If the page in question still measures up (based all existing semantically related sites in the niche, then the site or page in question maintain visibility in the search engines first top 3 pages. To make it to the top 10, it's more about refinement and finesse for more competitive terms, for less competitive terms it is like plucking the low hanging fruit and accruing top 10 after top 10 to make your traffic more robust as a result.

Competition is always present, if there is demand attached to the query and keywords (which is nearly always the case), then you can rest assured that until you reach the summit of the keywords a gradual decline of ranking is natural.

After your page and site gain enough internal link weight (relevance through interlinking your pages and context using modifiers and keywords) then it can defend itself from fluctuations that are constantly assessing each search result.

This constant flux known as the "Everflux" or "Google Dance" is responsible for ensuring that the content indexed in search engines still holds weight and relevance in the present tense.

Understanding how this component of the algorithm functions, what it looks for (trust, age, authority, link popularity, etc.) is one of the most important components of search engine optimization.

Without understanding why functions exist, you are just using a shot in the dark approach to optimization. On the contrary, through due diligence and a penchant for research, you can uncover traces and trails of raw data based on the top 5 competitors in the top ranking results.

Trails like the age of their site, when it was registered and where, the age of the page that ranks well, how many internal links the page has from your site, how many supporting pages the site has on the topic and numerous, who links to the page, the site and with what keywords? and through assessing various other tactics you can reconstruct an SEO campaign.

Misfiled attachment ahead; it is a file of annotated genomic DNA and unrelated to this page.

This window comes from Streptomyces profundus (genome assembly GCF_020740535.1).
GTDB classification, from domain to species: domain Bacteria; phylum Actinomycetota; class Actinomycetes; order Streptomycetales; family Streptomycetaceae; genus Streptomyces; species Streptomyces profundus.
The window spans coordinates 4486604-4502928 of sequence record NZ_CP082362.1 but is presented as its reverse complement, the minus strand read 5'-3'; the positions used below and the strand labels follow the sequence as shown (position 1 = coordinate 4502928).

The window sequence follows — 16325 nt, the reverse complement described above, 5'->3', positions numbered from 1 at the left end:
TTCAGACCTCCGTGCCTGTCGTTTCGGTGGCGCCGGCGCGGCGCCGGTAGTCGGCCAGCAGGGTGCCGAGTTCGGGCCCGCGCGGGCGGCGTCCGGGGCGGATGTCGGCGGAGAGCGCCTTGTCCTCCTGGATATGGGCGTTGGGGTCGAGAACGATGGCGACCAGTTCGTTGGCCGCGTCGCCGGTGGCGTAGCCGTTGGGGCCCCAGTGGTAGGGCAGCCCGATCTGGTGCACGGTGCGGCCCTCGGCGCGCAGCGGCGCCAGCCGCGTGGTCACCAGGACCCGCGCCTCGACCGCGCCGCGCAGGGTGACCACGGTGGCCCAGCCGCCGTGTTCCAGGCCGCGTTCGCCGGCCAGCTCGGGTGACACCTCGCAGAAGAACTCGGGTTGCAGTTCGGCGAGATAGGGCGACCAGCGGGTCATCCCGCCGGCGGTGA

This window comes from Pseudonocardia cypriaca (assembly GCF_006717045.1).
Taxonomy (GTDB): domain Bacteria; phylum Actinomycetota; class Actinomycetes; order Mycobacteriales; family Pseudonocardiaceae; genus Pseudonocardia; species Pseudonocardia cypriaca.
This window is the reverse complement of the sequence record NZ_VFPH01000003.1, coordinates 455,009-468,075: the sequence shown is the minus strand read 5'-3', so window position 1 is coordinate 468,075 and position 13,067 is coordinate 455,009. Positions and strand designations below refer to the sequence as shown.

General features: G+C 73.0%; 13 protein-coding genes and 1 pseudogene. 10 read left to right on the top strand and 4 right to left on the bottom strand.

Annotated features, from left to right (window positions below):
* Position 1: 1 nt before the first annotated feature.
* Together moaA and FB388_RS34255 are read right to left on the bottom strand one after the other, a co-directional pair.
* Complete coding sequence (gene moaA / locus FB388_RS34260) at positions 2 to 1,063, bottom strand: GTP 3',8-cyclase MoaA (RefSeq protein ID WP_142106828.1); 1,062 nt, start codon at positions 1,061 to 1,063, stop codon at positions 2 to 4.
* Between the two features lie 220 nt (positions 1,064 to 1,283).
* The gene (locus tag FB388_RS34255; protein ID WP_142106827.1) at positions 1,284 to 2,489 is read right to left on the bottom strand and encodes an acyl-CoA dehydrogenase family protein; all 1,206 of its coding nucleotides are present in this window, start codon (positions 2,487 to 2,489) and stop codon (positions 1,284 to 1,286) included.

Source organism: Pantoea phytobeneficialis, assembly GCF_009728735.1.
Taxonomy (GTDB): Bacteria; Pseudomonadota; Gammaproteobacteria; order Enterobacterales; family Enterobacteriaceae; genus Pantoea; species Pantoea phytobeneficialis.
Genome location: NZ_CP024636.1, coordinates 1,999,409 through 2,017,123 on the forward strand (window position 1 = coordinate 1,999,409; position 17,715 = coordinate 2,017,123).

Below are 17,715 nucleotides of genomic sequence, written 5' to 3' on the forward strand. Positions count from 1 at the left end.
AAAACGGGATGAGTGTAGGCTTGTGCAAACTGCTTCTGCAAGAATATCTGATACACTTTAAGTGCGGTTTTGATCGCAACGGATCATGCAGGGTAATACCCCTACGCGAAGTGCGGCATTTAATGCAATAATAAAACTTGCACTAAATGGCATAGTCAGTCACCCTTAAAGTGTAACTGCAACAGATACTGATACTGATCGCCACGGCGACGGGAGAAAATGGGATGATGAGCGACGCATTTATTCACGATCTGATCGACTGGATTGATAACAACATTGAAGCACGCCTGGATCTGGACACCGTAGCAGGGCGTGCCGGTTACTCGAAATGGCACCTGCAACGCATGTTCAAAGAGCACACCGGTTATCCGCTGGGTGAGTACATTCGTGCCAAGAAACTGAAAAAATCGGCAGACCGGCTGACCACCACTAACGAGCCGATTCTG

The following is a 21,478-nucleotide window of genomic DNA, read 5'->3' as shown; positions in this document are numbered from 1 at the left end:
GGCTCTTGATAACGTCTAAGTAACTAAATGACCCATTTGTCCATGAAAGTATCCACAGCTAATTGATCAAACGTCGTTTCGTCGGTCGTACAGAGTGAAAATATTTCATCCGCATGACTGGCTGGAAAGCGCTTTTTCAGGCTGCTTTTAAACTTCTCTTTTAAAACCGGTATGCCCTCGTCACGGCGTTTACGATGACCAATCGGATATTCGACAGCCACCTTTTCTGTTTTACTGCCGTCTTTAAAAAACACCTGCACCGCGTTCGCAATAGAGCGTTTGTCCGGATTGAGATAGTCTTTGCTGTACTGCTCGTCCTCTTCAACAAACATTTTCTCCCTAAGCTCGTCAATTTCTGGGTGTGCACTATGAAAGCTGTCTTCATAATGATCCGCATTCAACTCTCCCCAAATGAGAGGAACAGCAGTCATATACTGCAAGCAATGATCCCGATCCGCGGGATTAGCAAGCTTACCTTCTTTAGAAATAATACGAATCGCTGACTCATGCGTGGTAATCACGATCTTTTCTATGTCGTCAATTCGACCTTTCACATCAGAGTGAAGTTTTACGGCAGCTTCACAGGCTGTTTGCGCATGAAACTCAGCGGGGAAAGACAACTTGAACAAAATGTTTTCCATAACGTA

While many of the traces are valid, calculating authority (a by product of dozens of key factors) is not as easy.

Authority sites are sites that have proven their worth as a resource for that niche and have the ability to serve as hubs or thought leaders that can shape the industry (or at least how search engines gather the data about that industry).

Although this is another topic entirely, relevance is the first step, building authority (instead of just links) is the next crucial stage in maturing your site into a veritable resource that is "the go-to" site for anything related to the topic on your pages.

SEO and search engine marketing are only a means to an end, the fact is, the online experience still boils down to subjective emotion about a topic. So, if your content fails to hit the mark, it doesn't matter how you drive traffic, the back button is always there in the event that your content misses the mark. So, SEO is great, but make sure you have something worth saying before you go invest in bringing the crux of the web to bare on your site.
About the Author
Jeffrey L. Smith is an seasoned search engine optimization expert and founder of SEO Design Solutions SEO Company. Jeffrey has been involved in internet marketing since 1995 and brings fresh optimization methods and search engine optimization services to businesses seeking organic search engine placement.